Now try to boot from the USB memory stick. If this works you should see someting like:

SYSLINUX 3.11 2005-09-02 EBIOS Copyright (C) 1994-2005 H. Peter Anvin
Could not find kernel image: linux

Congratulation, you USB stick is no bootable!

If you get "boot failed", "Missing operation system", "Boot error" or just nothing, try to redo the above steps - also try to format the stick under Windows as described above.

Copy LiveCD data

First mount the partition. Under Scientific Linux /dev/sdb1 will be mountable under /media/"something".

or do it manually:

# mkdir -p /mnt/usbdisk
# mount /dev/sdb1 /mnt/usbdisk

Since your have already installed syslinux on the USB memory stick before, you should see

# ll /mnt/usbdisk
total 12
-r-xr-xr-x  1 root root 8236 Apr 27 21:23 ldlinux.sys

Either mount the LiveCD/DVD directly or just mount the ISO image of the LiveCD/DVD:

# mkdir -p /mnt/iso
# mount -o loop livecd_SL54_gnome_2009-11-20.iso /mnt/iso

By the way, if you are doing this on a running LiveCD system, the CD is already mounted under /livecd/live/livecd/hdc, assuming your CD-ROM is the third IDE device (hdc).

Now copy everything from the CD/DVD to the USB flash drive:

# cp -rv /mnt/iso/* /mnt/usbdisk/

In contrast to grub, syslinux can not access the kernel and the initial RAM disk in the "boot" folder. Therefore you have to move the "boot"-files to the root folder of the USB flash drive:

# cd /mnt/usbdisk/
# mv boot/* .

Rename isolinux.cfg to syslinux.cfg and delete the path "boot/" in syslinux.cfg, splash.cfg and help*.txt:

# mv isolinux.cfg syslinux.cfg
# sed -i "s|boot/||" syslinux.cfg
# sed -i "s|boot/||" splash.cfg
# sed -i "s|boot/||" help*.txt

You can also remove the isolinux.bi_, isolinux.bin and isolinux.boot files:

# rm isolinux.*

Now everything should be ready for booting the USB flash drive. The most important files on the USB flash drive are:

|-- base
|   |--
|   |--
|   |-- ....
|-- ...
|-- help1.txt
|-- help2.txt
|-- ...
|-- initrd.gz
|-- ldlinux.sys
|-- livecd.sgn
|-- memtest
|-- splash.cfg
|-- splash.lss
|-- syslinux.cfg
|-- vmlinuz

Finally, unmount the USB flash drive and the LiveCD iso image

# cd
# umount /mnt/usbdisk
# umount /mnt/iso

Create a writable partition on the USB flash drive to store changes permanently

Normally all data that you have created or any software you have installed since the LiveCD was booted, are lost when you shutdown the system, even if the LiveCD is running from USB key. To save the changes permanently use the "changes=" boot parameter. For information about persistent LiveCD see also Persistent LiveCD.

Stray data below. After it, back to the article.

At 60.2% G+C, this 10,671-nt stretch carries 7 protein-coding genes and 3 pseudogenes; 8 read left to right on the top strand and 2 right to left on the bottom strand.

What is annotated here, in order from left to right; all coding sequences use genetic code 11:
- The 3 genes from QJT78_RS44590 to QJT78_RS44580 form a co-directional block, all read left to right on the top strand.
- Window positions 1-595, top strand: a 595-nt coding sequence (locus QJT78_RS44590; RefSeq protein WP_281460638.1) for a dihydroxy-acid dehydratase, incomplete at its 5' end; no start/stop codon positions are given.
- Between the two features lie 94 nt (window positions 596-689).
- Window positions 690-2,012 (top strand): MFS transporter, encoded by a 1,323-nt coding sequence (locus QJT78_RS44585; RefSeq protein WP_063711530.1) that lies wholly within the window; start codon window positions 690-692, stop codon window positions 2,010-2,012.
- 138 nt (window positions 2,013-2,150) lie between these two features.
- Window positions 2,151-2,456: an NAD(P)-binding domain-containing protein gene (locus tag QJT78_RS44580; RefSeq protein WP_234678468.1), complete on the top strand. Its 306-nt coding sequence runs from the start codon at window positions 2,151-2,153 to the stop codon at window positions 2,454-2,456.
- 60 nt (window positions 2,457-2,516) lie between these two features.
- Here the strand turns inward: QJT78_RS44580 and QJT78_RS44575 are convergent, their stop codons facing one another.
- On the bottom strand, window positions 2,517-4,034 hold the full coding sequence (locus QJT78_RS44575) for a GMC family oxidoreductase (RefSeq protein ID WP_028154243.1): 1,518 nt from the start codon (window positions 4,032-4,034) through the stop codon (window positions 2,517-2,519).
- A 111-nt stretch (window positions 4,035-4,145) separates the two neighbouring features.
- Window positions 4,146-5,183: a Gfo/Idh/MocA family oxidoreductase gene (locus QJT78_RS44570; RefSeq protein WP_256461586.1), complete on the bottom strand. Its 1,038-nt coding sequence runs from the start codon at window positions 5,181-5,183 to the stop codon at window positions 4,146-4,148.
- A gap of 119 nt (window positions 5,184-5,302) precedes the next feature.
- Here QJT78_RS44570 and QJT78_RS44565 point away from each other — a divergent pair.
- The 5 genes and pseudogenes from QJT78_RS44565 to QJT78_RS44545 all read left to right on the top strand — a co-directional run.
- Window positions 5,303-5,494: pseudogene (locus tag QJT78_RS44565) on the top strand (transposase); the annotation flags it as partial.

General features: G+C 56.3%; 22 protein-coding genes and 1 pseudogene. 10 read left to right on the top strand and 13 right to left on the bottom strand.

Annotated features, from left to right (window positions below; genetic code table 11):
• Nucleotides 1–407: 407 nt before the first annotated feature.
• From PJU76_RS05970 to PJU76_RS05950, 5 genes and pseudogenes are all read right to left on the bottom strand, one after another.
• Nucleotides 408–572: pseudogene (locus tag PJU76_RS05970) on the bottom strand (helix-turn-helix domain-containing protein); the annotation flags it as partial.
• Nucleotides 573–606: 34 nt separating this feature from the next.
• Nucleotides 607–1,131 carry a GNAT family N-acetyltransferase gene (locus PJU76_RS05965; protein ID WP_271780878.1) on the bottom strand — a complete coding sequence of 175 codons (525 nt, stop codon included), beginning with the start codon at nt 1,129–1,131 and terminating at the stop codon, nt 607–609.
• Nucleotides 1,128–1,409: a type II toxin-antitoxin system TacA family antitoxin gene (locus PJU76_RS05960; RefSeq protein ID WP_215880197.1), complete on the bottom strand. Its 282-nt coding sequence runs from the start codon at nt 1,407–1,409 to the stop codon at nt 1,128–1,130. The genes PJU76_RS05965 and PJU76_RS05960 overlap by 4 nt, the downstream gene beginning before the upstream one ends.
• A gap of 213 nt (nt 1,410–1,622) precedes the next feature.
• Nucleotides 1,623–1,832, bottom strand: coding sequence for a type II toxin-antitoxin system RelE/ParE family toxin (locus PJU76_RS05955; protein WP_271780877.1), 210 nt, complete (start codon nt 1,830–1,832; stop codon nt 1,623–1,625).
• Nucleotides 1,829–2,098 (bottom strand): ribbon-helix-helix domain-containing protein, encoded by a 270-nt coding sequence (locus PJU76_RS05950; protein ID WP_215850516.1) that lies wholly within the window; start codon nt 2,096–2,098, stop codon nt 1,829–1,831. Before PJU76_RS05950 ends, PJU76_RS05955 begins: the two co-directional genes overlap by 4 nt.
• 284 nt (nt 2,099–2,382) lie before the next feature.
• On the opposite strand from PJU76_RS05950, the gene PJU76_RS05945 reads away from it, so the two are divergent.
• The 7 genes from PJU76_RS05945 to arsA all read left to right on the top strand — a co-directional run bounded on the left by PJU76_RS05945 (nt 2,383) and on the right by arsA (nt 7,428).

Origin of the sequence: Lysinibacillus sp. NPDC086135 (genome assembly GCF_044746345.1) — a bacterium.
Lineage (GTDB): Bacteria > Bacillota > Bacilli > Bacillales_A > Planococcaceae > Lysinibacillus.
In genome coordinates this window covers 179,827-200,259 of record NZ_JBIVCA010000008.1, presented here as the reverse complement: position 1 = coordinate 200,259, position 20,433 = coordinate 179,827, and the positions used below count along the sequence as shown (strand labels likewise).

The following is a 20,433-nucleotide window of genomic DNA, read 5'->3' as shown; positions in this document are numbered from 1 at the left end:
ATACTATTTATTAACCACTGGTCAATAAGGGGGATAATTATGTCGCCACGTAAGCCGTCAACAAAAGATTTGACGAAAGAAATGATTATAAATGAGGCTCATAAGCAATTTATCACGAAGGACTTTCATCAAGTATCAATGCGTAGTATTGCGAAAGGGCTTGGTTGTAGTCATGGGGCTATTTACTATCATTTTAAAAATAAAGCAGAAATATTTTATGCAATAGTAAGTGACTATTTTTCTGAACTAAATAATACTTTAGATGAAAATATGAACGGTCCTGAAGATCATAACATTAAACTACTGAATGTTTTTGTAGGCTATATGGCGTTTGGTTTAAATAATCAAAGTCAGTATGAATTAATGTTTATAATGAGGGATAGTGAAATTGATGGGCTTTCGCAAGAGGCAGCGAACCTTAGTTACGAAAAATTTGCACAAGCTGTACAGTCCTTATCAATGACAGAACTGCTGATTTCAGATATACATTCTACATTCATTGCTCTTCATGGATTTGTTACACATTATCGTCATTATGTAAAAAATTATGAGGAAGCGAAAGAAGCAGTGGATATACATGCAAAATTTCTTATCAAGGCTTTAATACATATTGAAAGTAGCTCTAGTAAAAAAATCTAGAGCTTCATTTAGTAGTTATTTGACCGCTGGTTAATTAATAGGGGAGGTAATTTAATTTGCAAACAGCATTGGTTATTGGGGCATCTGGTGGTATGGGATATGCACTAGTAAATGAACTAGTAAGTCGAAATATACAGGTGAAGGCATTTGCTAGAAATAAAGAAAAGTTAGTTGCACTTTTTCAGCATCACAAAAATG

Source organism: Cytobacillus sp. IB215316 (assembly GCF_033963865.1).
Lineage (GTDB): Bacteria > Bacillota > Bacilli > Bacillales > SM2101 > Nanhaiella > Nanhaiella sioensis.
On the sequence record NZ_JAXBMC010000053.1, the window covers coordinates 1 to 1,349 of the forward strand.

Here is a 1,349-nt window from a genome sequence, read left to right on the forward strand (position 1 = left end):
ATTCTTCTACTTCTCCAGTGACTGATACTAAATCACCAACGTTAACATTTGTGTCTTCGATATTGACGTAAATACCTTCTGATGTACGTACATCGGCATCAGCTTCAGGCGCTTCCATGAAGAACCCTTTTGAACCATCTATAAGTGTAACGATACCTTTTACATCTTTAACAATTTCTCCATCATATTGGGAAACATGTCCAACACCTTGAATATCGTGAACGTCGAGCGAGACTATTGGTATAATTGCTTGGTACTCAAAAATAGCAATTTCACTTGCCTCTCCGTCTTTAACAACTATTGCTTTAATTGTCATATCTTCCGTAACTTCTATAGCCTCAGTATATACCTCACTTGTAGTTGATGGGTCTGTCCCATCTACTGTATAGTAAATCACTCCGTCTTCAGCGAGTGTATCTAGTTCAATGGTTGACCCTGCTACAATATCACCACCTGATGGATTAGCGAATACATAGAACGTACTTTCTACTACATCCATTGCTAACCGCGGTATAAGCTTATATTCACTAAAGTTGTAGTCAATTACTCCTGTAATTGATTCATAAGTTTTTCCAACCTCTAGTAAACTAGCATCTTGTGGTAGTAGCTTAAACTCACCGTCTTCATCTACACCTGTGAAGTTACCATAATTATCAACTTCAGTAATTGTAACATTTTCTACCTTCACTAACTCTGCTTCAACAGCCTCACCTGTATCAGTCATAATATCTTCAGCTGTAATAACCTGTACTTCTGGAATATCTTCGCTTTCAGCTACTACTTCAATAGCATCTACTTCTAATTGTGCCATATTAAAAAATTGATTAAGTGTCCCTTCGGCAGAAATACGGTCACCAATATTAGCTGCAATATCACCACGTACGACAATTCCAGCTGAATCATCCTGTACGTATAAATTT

Please note: The following procedure only works for LiveCD/DVD's created after 2008-08-01 !

Please make sure that you know which device corresponds to your USB memory stick (e.g. /dev/sda or /dev/sdb) !!!

First you need some free space on your USB memory stick which is not used by the first partition (/dev/sdb1). Either you have already taking this into account when you created the first partition or you can try to resize your first partition with parted.

# parted /dev/sdb
Using /dev/sdb
(parted) resize
Partition number? 1
Start?  [0.0308]?
End?  [1983.9995]? 1890
(parted) quit

If you get errors during the use of parted, just type "i" for Ignore and do not change the file system to FAT32 - leave it as FAT.

Now create a ext3 partition on /dev/sdb:

# fdisk /dev/sdb

Create new partition (n): Primary partition (p), Partition number (2) and choose an appropriate size for the partition.

Format /dev/sdb2:

# mkfs.ext3 /dev/sdb2

Maybe you want to disable automatic filesystem check for this partition:

# tune2fs -c 0 /dev/sdb2

To create the directory "my_changes" on /dev/sdb2:

# mkdir -p /mnt/usbdisk2
# mount /dev/sdb2 /mnt/usbdisk2
# mkdir /mnt/usbdisk2/my_changes

The folder name "my_changes" has to be defined in syslinux.cfg using the boot parameter "changes=my_changes".

If not yet done, mount the first partion of the USB stick again:

# mount /dev/sdb1 /mnt/usbdisk

Edit syslinux.cfg in /mnt/usdisk and add changes=my_changes to the append line(s)

# cd /mnt/usbdisk
# emacs syslinux.cfg
append changes=my_changes max_loop=32 initrd=initrd.gz .....

Or even more advanced

# emacs syslinux.cfg
append changes=my_changes kb=sg-latin1 pw=mypassword max_loop=32 initrd=initrd.gz .....

See boot parameters for more options.

Last modified: Friday, 18-Mar-2011 13:11:09 CET by Urs Beyerle